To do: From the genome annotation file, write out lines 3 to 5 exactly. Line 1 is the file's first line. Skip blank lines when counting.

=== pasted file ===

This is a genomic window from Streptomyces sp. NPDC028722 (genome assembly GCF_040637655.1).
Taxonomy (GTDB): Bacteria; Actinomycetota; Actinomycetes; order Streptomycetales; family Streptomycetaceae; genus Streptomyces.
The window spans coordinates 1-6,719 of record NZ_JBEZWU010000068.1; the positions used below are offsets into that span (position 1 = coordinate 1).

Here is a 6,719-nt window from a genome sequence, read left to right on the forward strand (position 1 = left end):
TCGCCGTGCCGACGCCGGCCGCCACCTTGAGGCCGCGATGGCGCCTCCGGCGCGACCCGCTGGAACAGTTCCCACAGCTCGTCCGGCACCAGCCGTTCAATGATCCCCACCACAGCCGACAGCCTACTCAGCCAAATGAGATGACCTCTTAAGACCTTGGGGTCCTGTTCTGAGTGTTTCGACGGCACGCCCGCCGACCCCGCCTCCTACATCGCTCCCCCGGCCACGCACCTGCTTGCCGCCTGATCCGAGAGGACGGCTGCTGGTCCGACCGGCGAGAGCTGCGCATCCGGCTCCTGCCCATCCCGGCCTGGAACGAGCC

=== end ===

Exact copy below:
The window spans coordinates 1-6,719 of record NZ_JBEZWU010000068.1; the positions used below are offsets into that span (position 1 = coordinate 1).

Here is a 6,719-nt window from a genome sequence, read left to right on the forward strand (position 1 = left end):
TCGCCGTGCCGACGCCGGCCGCCACCTTGAGGCCGCGATGGCGCCTCCGGCGCGACCCGCTGGAACAGTTCCCACAGCTCGTCCGGCACCAGCCGTTCAATGATCCCCACCACAGCCGACAGCCTACTCAGCCAAATGAGATGACCTCTTAAGACCTTGGGGTCCTGTTCTGAGTGTTTCGACGGCACGCCCGCCGACCCCGCCTCCTACATCGCTCCCCCGGCCACGCACCTGCTTGCCGCCTGATCCGAGAGGACGGCTGCTGGTCCGACCGGCGAGAGCTGCGCATCCGGCTCCTGCCCATCCCGGCCTGGAACGAGCC